Biopsychosocial Theory

Biopsychosocial Theory (1)

   The biopsychosocial approach systematically considers biological, psychological, and social factors and their complex interactions in understanding health, illness, and healthcare delivery. Fundamental to these tenets are:

  • Biological, psychological, and social factors exist along a continuum of natural systems.
  • Systematic consideration of psychological and social factors requires application of relevant social sciences, just as consideration of biological factors requires application of relevant natural sciences. Therefore, both the natural and social sciences are ‘basic’ to medical practice.
  • Humanistic qualities are highly valued compliments to the biopsychosocial approach, which involves the application of the scientific method to diverse biological, psychological, and social phenomena as related to human health.
  • While the biomedical approach takes the reductionist view that all phenomena are best understood at the lowest level of natural systems (e.g., cellular or molecular), the biopsychosocial approach recognizes that different clinical scenarios may be most usefully understood scientifically at several levels of the natural systems continuum.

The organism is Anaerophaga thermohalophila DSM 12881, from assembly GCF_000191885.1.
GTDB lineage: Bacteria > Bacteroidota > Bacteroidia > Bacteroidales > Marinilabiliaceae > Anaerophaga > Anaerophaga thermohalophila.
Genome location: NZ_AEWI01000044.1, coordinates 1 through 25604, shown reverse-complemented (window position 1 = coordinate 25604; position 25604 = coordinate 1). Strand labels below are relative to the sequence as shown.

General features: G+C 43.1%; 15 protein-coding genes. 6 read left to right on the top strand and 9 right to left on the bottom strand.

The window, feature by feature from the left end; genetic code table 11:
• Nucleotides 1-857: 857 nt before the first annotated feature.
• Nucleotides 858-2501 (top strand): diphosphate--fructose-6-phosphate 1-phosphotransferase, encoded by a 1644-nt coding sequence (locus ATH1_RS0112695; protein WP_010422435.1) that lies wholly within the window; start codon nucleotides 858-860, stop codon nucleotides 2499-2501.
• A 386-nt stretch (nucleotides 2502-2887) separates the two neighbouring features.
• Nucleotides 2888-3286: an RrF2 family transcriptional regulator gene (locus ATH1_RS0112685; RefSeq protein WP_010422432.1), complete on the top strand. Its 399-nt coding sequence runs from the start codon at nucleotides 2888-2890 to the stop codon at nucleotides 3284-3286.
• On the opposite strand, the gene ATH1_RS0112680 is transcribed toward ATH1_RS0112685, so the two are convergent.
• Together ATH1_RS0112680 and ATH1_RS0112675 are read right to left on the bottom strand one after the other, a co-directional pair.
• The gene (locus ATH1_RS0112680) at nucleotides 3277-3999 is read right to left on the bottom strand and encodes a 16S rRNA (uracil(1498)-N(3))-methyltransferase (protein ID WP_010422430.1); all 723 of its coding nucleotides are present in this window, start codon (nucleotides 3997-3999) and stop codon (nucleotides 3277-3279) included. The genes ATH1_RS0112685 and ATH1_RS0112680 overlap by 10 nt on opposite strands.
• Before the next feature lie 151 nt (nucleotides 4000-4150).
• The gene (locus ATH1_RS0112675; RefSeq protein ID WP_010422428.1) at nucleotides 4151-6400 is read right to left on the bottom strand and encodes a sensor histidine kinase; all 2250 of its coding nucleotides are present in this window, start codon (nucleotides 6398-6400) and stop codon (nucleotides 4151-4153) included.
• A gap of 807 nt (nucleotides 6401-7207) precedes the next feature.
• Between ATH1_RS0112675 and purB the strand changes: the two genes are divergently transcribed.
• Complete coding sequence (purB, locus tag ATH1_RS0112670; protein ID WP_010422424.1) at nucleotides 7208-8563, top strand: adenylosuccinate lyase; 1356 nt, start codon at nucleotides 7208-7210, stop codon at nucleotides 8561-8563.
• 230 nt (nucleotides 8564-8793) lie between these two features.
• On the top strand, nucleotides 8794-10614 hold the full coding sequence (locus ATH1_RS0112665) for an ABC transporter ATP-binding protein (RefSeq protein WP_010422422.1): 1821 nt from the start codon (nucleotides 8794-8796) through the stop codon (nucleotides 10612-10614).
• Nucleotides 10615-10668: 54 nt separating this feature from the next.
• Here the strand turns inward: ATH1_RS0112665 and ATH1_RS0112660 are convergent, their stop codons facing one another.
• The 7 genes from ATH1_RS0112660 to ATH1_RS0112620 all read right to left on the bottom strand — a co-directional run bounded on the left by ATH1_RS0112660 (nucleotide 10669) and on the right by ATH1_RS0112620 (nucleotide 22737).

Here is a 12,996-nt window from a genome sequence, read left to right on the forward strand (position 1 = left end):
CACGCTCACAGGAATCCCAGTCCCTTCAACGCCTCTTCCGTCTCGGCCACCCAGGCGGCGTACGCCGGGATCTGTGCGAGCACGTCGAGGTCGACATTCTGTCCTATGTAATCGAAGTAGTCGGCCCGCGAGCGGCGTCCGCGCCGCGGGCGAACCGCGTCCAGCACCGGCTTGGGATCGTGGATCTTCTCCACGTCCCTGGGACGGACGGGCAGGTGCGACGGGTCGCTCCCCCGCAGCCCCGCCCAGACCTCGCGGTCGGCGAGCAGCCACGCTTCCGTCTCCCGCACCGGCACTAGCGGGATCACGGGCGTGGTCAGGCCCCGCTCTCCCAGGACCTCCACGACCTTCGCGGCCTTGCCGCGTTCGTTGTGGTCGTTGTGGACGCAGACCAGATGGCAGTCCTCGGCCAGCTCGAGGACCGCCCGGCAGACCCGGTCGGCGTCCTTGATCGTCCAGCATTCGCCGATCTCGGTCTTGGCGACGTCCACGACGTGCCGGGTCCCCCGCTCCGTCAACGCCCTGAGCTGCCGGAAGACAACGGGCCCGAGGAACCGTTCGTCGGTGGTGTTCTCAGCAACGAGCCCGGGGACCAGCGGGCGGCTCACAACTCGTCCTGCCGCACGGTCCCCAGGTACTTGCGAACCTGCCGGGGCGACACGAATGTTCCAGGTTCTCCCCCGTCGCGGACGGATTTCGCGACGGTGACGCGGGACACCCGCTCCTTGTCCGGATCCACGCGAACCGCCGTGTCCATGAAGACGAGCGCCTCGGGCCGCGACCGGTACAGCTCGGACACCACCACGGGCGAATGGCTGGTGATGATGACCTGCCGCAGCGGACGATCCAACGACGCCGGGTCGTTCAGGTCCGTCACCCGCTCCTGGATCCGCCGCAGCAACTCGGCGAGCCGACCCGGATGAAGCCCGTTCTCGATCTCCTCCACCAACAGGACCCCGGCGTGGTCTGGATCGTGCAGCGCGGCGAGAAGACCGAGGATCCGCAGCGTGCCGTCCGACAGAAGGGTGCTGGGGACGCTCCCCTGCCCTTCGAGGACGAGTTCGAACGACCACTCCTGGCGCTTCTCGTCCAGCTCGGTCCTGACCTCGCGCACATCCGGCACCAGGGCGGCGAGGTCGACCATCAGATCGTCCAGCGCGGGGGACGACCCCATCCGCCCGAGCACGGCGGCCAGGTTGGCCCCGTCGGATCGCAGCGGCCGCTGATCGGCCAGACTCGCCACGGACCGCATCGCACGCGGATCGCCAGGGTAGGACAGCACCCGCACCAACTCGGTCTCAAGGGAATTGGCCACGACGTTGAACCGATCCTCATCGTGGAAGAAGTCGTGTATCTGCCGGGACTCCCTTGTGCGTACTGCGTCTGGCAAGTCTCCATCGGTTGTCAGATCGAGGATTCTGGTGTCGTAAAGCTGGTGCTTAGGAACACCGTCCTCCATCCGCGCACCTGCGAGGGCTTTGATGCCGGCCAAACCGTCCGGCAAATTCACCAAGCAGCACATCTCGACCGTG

Although pain research has traditionally focused on the sensory modalities and the neurological transmissions identified solely on a biological level, more recent theories (integrating the body, mind, and society) have been developed. The most heuristic perspective is known as the biopsychosocial model, with pain viewed as a dynamic interaction among and within the biological, psychological, and social factors unique to each individual. Pain is not purely a perceptual phenomenon in that the initial injury that has caused the pain also disrupts the body’s homeostatic systems which, in turn, produce stress and the initiation of complex programs to restore homeostasis.